I’ve just got back from leading a field trip to Pompeii. A huge amount of money has been poured into the promotion and protection of the Campanian sites in the last few years and it was very interesting to see the results beginning to come to fruition. Virtual technology is increasingly being touted as a way of bringing the sites to life: trialling GPS software, for example, that will allow visitors to see virtual reconstructions of the building as they enter its ruins. Herculaneum has been the first to benefit from fully operational vr with the opening of the Museo Archeologico Virtuale (MAV) which I’ve mentioned in previous blog entries but have not had the chance to visit until now. We LOVED MAV. The coherence of the experience has clearly been carefully thought through – the floor and walls of the first small room respond to visitors’ movements – the accompanying info sheet you are given explains that this is to free visitors from their bodies – to become spirit- it’s a bit cranky, I guess, but it does reflect an attempt both to familiarise visitors with the ways they can interact with the virtual exhibits and to give an expression to the experience of living in a ‘spirit’/virtual world. I make that link deliberately because a little later, in a corridor, one of us noticed a figure walking past and then, as we watched, more ‘ghosts’ paraded around the walls. Other exhibits simulate the eruption but the majority of the museum is given over to vrs of domestic space, some projected as life size and – here’s an issue which reminds me of our project – often brought alive by the hint of human life – a candle light that travels along a row of upstairs windows.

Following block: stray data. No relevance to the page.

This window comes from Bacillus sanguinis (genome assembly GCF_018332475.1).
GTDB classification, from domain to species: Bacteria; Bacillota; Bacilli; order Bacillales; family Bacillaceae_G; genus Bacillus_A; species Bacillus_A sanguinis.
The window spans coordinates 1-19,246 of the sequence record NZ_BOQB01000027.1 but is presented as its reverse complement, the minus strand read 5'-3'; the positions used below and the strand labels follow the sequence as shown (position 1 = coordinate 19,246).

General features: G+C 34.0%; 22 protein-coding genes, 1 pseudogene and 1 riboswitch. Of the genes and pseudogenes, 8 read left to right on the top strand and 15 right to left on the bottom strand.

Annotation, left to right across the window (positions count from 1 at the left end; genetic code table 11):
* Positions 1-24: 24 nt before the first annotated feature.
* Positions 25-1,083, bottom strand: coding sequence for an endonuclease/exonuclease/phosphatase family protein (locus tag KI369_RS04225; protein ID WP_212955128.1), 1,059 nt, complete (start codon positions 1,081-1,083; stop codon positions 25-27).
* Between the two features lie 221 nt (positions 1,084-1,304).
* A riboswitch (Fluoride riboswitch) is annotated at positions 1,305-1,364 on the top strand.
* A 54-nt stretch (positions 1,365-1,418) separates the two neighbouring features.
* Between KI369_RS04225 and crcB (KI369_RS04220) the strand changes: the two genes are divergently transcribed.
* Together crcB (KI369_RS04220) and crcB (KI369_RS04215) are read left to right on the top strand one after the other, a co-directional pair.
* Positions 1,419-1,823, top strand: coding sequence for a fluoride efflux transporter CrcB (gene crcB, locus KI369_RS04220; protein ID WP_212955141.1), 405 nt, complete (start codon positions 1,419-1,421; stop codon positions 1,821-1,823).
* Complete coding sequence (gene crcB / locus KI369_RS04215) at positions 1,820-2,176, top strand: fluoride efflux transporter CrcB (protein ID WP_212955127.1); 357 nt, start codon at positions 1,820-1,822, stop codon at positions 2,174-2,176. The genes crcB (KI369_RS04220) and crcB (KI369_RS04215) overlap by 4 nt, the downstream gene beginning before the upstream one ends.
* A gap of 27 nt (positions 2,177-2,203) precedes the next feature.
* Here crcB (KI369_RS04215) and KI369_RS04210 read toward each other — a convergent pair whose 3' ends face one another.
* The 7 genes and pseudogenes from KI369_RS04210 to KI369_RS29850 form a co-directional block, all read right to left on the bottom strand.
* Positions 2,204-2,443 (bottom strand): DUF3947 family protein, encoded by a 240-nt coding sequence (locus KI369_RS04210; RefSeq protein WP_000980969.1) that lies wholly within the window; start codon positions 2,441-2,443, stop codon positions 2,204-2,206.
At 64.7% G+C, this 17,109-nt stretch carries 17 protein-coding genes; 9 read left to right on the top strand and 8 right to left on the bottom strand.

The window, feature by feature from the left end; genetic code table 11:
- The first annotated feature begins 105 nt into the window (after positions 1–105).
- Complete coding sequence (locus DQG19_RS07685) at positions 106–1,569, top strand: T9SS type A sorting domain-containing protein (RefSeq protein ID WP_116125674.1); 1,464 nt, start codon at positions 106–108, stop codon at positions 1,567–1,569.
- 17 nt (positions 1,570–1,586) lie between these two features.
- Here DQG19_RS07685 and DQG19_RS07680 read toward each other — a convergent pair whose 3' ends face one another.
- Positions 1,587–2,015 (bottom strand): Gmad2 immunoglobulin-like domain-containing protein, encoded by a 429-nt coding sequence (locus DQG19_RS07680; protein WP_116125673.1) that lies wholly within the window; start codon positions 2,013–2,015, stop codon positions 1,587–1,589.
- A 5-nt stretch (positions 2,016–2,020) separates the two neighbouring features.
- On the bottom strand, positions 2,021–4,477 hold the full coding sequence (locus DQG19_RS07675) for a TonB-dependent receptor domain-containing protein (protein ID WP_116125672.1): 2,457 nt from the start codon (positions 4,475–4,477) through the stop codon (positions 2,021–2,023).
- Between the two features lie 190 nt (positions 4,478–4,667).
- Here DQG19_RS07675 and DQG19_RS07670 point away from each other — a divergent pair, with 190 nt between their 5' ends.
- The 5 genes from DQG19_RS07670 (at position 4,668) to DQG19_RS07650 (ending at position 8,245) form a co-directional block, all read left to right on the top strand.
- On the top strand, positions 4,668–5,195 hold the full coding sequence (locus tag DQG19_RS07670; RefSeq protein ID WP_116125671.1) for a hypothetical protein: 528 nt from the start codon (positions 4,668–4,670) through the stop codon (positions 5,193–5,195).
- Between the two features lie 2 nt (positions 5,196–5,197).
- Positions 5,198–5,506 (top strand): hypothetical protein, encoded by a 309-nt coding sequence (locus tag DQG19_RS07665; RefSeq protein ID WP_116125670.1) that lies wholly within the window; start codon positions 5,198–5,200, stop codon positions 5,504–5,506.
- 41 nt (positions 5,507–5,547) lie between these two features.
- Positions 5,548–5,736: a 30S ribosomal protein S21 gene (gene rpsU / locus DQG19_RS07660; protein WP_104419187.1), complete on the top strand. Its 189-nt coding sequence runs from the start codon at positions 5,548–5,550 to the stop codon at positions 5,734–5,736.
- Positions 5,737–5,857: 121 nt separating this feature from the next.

Visiting the Virtual House of the Faun

Visiting the Virtual House of the Faun

What I really liked about MAV though was the way it played with the layers of ‘Pompeian’ history – acknowledging, just like our project does, the impact of the Victorian imagination on our vision of Pompeii. The brothel sequence involves a vr of the Pompeian streets at night – the camera (as your eyes) skulks along the dark alley towards the brothel – ‘you’ dare to open a door and who is there waiting for you but a naked woman with strategic, waving ostrich fan – a fantasy ‘Roman’ woman of the nineteenth century¬† from Alma-Tadema’s painting, In the Tepidarium. These kinds of links were played with in the bath sequence too – while your real feet paddle in ‘the water’ of the pool (your movements trigger a splash sound as in our atrium), by waving your arm over the steamed up ‘window’ in front of you, you wipe away the steam to see another similarly nineteenth century take on Roman women bathing.

Of course, we did go to ‘real sites’ too – revisiting the Macellum (market) in Pompeii allowed be to take photos of the frescoes, still in situ, that inspired the back wall of the Pompeii Court in the Crystal Palace and in the Museo Nazionale in Naples I photographed the series of dancing figures that are featured throughout our model. I had forgotten how tiny they are – given that the guidebooks insist that the paintings in the Court were all true to scale, we may have to shrink them in the model. Nic will be pleased!! i will load my photographs onto the web pages accessible through the HUD.


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